Very simply: Indian Americans started helping Indian Americans—regardless of their caste, religion, and regional heritage. They decided to forget which part of India they were born in and just to focus on the cause. When the first generation of Indians in Silicon Valley succeeded in shattering the glass ceiling, they decided to help others follow their path. They realized that they had all surmounted the same obstacles. They had open discussions about the hurdles they had faced. They formed networking organisations such as TiE to teach others about starting businesses, and to bring people together. The first generation of successful entrepreneurs—people like Vijay Vashee—served as visible, vocal, role models and mentors to the next. And they provided seed funding to members of their community. This helped Indians achieve extraordinary success. Read more of this post
January 30, 2014 Leave a comment
Here is a great article I came across in a back issue of the HBR on what we can learn from family businesses.Link
Personally I have always been inclined to family businesses,despite the contempt that they are often held in by many professional managers and financiers.
I have always found their long term focus,caution and frugality appealing.I’m happy to find a HBR article supporting my views.Pity the authors couldn’t add Asian companies to the list.
January 29, 2014 1 Comment
I was born and brought up in a slum in Madipakkam in Chennai. I have two elder sisters and two younger brothers and my mother was the sole breadwinner of the family. It was really tough for her to bring up five kids on her meagre salary.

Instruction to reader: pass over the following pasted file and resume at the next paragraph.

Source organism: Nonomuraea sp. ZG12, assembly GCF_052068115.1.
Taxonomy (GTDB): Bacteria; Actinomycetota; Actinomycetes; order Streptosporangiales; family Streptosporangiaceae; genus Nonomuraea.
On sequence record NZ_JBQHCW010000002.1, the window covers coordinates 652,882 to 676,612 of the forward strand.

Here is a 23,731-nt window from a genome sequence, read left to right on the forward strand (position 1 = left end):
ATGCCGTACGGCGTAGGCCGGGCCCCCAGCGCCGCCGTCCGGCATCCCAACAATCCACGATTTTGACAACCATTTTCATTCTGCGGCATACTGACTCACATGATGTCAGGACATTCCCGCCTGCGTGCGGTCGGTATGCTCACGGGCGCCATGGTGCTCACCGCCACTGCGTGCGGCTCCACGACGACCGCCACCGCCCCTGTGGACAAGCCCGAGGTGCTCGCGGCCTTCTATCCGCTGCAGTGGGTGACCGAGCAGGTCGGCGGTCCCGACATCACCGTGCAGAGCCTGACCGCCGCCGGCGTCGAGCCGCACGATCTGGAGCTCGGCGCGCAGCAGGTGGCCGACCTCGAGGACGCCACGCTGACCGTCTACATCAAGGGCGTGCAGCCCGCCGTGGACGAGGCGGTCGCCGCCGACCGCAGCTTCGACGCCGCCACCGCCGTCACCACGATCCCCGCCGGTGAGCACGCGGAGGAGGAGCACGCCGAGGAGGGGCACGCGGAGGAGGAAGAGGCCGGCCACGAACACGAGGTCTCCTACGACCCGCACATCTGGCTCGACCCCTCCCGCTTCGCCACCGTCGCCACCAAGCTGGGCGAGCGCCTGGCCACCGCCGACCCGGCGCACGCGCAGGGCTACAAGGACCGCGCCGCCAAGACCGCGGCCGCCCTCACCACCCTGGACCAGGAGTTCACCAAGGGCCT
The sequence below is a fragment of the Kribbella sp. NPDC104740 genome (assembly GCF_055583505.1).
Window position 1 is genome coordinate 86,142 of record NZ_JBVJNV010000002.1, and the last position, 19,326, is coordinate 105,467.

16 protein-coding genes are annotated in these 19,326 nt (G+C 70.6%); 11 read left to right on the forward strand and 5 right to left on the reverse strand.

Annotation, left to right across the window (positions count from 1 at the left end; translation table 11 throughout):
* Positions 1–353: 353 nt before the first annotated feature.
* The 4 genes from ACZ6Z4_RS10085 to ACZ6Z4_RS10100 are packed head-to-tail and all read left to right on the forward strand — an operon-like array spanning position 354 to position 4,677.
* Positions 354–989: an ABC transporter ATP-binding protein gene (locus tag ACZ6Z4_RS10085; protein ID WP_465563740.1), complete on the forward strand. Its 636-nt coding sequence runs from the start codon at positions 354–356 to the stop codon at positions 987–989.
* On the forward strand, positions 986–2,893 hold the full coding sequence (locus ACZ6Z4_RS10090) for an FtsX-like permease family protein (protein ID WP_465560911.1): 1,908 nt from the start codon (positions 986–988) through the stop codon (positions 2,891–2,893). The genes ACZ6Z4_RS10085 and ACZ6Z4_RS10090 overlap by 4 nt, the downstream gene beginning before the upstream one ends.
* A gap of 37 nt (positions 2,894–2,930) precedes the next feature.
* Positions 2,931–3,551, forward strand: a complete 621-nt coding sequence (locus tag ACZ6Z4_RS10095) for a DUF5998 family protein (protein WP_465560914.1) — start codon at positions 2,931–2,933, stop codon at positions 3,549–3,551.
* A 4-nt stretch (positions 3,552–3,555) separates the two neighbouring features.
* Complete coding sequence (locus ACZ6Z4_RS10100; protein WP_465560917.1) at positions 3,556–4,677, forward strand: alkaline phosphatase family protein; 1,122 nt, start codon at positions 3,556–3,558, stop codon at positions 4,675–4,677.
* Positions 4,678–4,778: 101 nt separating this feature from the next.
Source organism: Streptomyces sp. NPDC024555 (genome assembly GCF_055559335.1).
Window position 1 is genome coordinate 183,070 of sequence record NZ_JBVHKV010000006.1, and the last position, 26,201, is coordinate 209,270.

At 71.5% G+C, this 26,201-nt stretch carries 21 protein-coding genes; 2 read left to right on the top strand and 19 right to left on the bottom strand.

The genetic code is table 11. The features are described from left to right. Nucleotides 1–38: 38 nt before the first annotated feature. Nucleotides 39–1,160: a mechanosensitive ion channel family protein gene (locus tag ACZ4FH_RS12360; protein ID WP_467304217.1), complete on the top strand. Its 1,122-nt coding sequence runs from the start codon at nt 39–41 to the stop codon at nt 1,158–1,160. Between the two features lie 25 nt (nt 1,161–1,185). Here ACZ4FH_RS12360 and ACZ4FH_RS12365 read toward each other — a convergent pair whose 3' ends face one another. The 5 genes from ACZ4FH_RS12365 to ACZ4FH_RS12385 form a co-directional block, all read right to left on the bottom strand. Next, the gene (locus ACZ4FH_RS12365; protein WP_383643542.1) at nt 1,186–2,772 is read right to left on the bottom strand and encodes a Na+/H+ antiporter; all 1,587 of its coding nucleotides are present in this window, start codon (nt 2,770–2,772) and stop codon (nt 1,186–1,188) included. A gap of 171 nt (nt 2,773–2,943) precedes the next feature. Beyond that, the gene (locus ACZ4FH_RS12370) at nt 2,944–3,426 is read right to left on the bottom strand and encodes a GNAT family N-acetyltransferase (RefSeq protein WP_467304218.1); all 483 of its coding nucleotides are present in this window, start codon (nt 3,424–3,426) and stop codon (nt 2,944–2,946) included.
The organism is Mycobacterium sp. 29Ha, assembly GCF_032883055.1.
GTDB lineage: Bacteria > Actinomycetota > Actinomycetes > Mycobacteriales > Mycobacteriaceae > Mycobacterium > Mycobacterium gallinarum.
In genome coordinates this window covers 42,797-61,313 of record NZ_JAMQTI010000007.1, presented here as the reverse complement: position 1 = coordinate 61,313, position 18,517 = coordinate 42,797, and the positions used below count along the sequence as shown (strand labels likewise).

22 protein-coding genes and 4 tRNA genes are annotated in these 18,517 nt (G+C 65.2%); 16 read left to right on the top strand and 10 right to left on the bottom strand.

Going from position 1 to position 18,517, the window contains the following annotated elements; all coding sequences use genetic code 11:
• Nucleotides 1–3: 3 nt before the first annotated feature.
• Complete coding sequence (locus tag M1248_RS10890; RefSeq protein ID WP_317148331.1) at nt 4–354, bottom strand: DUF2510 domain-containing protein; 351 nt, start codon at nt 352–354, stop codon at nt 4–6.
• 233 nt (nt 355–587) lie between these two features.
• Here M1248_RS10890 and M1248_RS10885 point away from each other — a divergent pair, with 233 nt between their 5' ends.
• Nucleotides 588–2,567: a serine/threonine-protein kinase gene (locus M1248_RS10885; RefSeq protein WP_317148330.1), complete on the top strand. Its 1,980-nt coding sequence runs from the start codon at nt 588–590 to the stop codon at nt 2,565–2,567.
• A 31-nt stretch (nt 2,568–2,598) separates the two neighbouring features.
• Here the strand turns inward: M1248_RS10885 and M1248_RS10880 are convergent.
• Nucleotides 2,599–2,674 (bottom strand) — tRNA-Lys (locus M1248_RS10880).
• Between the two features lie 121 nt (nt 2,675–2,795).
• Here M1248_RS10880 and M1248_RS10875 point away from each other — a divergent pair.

As she had studied till the tenth standard, she got a job under the mid-day meal scheme of the Tamil Nadu government in a school at a salary of Rs 30 a month. She made just one rupee a day for six people.So, she sold idlis in the mornings. She would then work for the mid-day meal at the school during daytime. In the evenings, she taught at the adult education programme of the Indian government.She thus did three different jobs to bring us up and educate us.Although she didn’t say explicitly that we should study well, we knew she was struggling hard to send us to school. I was determined that her hard work should not go in vain.I was a topper throughout my school days.
In the mornings, we went out to sell idlis because people in slums did not come out of their homes to buy idlis. For kids living in a slum, idlis for breakfast is something very special.
My mother was not aware of institutions like the Birla Institute of Technology and Science, Pilani, or the Indian Institutes of Technology. She only wanted to educate us so that we got a good job. I didn’t know what I wanted to do at that time because in my friend-circle, nobody talked about higher education or preparing for the IIT-JEE. When you constantly worry about the next square meal, you do not dream of becoming a doctor or an engineer. The only thing that was on my mind was to get a good job because my mother was struggling a lot. Read more of this post